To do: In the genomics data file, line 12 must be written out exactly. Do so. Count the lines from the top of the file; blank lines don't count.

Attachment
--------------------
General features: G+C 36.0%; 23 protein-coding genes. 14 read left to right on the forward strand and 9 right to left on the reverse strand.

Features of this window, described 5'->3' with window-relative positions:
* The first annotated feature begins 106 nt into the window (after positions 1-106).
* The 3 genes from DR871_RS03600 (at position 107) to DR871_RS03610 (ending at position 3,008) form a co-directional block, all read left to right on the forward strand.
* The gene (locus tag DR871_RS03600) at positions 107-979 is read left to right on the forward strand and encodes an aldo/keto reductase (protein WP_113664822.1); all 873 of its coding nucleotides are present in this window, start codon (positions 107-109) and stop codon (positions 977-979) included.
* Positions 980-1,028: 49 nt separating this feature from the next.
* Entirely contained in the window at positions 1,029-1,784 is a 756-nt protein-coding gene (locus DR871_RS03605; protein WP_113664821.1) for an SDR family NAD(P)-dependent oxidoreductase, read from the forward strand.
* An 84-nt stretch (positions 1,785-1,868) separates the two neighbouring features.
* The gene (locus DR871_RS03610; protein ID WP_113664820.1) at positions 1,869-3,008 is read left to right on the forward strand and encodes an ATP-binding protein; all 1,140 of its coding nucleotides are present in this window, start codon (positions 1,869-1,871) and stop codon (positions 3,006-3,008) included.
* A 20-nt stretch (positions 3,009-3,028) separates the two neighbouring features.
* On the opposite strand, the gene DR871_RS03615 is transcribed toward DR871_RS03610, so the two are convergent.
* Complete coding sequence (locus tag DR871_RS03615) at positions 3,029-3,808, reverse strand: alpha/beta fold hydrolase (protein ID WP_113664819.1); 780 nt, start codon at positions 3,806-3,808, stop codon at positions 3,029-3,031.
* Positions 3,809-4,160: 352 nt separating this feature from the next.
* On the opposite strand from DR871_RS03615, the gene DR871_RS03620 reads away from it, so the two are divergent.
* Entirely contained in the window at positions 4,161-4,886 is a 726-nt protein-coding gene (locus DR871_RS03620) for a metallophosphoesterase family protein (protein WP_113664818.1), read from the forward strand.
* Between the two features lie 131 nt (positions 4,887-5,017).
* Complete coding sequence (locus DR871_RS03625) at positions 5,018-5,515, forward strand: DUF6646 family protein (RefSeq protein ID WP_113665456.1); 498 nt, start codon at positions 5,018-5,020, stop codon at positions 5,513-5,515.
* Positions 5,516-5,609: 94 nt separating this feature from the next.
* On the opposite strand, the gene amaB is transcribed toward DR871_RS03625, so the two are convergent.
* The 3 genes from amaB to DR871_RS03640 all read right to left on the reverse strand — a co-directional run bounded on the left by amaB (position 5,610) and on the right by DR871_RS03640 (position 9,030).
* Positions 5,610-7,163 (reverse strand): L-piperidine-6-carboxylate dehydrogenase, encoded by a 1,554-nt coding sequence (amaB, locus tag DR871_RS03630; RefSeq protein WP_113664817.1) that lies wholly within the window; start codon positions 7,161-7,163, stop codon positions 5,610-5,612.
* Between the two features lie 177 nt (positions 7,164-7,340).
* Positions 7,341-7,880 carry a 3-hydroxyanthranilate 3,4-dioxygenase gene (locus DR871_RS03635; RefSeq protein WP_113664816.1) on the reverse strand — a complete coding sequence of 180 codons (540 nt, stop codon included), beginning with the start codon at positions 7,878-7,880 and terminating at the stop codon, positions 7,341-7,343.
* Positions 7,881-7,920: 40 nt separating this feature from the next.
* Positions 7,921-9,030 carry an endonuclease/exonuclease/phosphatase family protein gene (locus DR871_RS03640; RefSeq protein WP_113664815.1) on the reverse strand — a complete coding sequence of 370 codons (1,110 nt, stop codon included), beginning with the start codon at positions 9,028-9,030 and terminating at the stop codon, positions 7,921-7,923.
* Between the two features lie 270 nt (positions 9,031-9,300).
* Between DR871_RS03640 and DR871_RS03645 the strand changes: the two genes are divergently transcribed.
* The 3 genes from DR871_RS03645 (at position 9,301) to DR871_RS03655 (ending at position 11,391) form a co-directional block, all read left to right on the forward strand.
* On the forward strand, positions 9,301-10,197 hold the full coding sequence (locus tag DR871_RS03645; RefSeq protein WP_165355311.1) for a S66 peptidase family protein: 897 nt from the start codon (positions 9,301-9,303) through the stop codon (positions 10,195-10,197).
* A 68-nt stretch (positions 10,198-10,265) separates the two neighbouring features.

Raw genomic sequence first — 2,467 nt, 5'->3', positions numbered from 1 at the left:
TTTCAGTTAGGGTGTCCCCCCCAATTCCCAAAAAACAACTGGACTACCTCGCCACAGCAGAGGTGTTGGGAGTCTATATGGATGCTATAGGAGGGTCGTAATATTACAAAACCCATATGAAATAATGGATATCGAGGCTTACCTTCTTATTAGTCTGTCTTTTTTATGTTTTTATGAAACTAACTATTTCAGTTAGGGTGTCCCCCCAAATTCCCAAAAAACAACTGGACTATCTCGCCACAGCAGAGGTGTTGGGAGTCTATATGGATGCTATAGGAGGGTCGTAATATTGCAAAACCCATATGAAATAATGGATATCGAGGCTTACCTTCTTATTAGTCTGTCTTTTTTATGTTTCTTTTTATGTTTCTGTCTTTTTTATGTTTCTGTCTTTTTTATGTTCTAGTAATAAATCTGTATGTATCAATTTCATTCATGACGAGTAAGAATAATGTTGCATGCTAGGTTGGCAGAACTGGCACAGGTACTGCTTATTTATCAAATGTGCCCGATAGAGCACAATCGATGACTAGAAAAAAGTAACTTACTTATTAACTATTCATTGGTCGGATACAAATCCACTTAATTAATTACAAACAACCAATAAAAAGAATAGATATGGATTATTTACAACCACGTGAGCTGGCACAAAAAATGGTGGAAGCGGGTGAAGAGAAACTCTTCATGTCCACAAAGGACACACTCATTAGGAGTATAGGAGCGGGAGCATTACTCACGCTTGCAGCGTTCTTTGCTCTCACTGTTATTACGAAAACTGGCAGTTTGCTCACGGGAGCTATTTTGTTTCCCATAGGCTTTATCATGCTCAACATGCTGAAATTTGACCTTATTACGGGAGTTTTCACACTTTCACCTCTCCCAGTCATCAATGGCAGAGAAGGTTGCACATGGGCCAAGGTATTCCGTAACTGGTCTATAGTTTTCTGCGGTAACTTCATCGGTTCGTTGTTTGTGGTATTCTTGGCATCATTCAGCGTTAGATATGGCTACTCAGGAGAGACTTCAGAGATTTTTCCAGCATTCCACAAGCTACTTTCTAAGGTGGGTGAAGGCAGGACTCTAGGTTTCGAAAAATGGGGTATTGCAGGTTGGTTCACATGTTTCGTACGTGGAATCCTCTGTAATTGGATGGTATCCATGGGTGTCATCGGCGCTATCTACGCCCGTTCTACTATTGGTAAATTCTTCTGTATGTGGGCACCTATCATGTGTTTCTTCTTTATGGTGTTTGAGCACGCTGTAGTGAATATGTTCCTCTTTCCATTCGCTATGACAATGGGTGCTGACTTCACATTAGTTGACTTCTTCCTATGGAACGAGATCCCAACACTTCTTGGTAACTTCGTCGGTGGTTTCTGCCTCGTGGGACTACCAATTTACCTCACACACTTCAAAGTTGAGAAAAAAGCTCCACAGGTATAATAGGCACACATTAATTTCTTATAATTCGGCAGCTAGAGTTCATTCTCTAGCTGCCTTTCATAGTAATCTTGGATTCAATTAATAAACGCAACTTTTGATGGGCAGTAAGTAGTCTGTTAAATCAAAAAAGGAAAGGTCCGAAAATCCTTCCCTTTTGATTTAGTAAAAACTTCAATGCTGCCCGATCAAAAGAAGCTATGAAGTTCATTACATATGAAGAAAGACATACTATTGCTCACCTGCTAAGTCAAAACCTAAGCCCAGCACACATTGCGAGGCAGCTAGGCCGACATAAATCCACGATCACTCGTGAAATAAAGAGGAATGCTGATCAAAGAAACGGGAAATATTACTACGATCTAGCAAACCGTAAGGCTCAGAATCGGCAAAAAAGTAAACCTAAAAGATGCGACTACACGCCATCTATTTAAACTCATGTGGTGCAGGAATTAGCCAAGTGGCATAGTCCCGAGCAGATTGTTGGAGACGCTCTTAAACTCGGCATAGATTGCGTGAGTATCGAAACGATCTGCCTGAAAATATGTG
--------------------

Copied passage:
* Complete coding sequence (locus tag DR871_RS03615) at positions 3,029-3,808, reverse strand: alpha/beta fold hydrolase (protein ID WP_113664819.1); 780 nt, start codon at positions 3,806-3,808, stop codon at positions 3,029-3,031.